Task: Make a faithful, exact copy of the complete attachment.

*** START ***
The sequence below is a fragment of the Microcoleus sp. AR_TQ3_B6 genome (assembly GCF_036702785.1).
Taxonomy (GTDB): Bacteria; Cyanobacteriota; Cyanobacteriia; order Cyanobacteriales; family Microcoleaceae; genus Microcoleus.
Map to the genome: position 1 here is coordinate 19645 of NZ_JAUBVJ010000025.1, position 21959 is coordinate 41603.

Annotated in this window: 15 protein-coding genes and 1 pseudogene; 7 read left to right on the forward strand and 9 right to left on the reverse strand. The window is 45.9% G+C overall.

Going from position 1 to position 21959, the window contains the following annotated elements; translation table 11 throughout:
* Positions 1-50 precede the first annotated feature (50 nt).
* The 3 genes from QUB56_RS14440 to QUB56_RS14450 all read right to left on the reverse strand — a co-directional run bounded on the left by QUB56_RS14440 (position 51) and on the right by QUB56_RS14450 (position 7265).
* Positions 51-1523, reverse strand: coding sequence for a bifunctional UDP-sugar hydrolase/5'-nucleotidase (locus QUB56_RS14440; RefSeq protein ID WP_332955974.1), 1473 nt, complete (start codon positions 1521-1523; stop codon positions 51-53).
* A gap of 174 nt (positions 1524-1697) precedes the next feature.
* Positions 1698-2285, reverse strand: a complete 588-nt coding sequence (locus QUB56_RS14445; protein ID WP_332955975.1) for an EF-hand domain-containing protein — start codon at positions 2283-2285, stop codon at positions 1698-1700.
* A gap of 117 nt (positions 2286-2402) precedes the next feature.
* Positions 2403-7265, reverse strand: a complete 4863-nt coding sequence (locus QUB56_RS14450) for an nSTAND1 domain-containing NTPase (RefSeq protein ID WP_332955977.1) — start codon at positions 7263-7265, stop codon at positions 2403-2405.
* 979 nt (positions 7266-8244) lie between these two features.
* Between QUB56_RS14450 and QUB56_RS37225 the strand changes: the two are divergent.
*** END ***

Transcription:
The sequence below is a fragment of the Microcoleus sp. AR_TQ3_B6 genome (assembly GCF_036702785.1).
Taxonomy (GTDB): Bacteria; Cyanobacteriota; Cyanobacteriia; order Cyanobacteriales; family Microcoleaceae; genus Microcoleus.
Map to the genome: position 1 here is coordinate 19645 of NZ_JAUBVJ010000025.1, position 21959 is coordinate 41603.

Annotated in this window: 15 protein-coding genes and 1 pseudogene; 7 read left to right on the forward strand and 9 right to left on the reverse strand. The window is 45.9% G+C overall.

Going from position 1 to position 21959, the window contains the following annotated elements; translation table 11 throughout:
* Positions 1-50 precede the first annotated feature (50 nt).
* The 3 genes from QUB56_RS14440 to QUB56_RS14450 all read right to left on the reverse strand — a co-directional run bounded on the left by QUB56_RS14440 (position 51) and on the right by QUB56_RS14450 (position 7265).
* Positions 51-1523, reverse strand: coding sequence for a bifunctional UDP-sugar hydrolase/5'-nucleotidase (locus QUB56_RS14440; RefSeq protein ID WP_332955974.1), 1473 nt, complete (start codon positions 1521-1523; stop codon positions 51-53).
* A gap of 174 nt (positions 1524-1697) precedes the next feature.
* Positions 1698-2285, reverse strand: a complete 588-nt coding sequence (locus QUB56_RS14445; protein ID WP_332955975.1) for an EF-hand domain-containing protein — start codon at positions 2283-2285, stop codon at positions 1698-1700.
* A gap of 117 nt (positions 2286-2402) precedes the next feature.
* Positions 2403-7265, reverse strand: a complete 4863-nt coding sequence (locus QUB56_RS14450) for an nSTAND1 domain-containing NTPase (RefSeq protein ID WP_332955977.1) — start codon at positions 7263-7265, stop codon at positions 2403-2405.
* 979 nt (positions 7266-8244) lie between these two features.
* Between QUB56_RS14450 and QUB56_RS37225 the strand changes: the two are divergent.